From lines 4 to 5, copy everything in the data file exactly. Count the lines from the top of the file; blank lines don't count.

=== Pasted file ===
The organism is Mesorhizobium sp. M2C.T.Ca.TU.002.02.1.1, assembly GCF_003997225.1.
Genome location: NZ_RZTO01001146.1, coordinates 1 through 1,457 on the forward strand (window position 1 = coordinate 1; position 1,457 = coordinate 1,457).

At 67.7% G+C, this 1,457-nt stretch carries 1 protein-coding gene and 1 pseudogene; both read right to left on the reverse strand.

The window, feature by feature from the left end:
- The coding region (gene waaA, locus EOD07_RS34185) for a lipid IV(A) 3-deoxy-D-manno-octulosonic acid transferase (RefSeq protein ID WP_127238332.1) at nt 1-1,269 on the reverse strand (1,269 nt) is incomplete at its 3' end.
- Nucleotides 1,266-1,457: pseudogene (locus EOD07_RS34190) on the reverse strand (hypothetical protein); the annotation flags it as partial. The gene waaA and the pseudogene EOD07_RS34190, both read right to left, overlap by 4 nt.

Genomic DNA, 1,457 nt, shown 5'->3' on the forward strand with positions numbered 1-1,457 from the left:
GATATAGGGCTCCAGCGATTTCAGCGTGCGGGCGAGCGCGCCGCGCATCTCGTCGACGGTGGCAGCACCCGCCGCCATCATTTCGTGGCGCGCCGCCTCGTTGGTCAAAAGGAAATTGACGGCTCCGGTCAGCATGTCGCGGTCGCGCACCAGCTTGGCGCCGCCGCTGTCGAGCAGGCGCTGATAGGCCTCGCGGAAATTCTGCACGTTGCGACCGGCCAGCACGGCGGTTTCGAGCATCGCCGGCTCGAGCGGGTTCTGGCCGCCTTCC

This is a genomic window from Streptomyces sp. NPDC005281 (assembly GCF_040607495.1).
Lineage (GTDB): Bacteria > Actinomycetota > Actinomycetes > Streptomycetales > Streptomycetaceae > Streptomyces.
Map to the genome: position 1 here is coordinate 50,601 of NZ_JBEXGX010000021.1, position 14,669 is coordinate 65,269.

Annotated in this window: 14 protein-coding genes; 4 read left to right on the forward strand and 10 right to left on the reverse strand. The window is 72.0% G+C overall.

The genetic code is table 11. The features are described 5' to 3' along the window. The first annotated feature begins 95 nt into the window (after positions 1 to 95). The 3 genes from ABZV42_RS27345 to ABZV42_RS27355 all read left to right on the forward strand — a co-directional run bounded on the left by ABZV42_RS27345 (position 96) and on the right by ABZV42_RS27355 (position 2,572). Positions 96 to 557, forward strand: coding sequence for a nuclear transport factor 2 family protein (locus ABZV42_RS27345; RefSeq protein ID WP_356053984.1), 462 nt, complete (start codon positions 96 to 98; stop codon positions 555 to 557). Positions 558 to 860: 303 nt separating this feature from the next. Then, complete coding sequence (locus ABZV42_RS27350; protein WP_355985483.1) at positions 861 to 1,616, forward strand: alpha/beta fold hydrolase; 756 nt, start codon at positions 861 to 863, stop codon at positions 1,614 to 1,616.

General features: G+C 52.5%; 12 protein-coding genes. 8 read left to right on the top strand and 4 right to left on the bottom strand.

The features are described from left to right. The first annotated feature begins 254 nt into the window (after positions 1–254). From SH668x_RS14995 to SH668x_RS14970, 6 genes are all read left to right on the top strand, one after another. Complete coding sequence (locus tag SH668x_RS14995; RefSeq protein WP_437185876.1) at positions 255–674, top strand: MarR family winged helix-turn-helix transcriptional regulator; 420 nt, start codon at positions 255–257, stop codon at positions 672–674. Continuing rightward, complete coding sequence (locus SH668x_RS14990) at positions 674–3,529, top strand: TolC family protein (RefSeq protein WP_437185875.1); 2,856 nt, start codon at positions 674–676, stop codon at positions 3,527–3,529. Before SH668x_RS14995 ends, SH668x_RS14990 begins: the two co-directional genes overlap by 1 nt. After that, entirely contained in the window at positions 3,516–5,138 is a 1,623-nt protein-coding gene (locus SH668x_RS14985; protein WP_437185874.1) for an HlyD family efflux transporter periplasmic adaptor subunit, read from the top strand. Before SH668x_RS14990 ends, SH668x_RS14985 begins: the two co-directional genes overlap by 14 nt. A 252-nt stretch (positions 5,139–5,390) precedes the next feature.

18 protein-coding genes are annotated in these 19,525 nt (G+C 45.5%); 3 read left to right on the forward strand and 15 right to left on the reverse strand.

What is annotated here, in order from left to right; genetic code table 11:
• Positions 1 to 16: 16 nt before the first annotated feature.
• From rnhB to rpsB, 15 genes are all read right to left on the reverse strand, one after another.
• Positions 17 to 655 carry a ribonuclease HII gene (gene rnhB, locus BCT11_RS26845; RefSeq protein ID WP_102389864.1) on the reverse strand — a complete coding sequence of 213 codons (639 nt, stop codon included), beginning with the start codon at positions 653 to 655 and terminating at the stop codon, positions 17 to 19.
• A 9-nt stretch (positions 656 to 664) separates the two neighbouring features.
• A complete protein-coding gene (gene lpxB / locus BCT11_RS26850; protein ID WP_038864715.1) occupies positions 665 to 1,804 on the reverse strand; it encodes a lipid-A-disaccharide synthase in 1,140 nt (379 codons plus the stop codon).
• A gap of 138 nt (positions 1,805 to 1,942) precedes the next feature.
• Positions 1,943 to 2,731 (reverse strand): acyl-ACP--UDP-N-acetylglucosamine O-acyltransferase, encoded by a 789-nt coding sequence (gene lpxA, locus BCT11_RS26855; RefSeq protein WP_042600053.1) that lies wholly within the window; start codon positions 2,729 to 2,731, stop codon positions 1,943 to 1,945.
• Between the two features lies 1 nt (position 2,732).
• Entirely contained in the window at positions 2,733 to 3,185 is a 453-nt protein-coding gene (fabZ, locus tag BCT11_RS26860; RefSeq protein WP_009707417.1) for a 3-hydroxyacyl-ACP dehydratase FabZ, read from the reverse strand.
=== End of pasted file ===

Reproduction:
The window, feature by feature from the left end:
- The coding region (gene waaA, locus EOD07_RS34185) for a lipid IV(A) 3-deoxy-D-manno-octulosonic acid transferase (RefSeq protein ID WP_127238332.1) at nt 1-1,269 on the reverse strand (1,269 nt) is incomplete at its 3' end.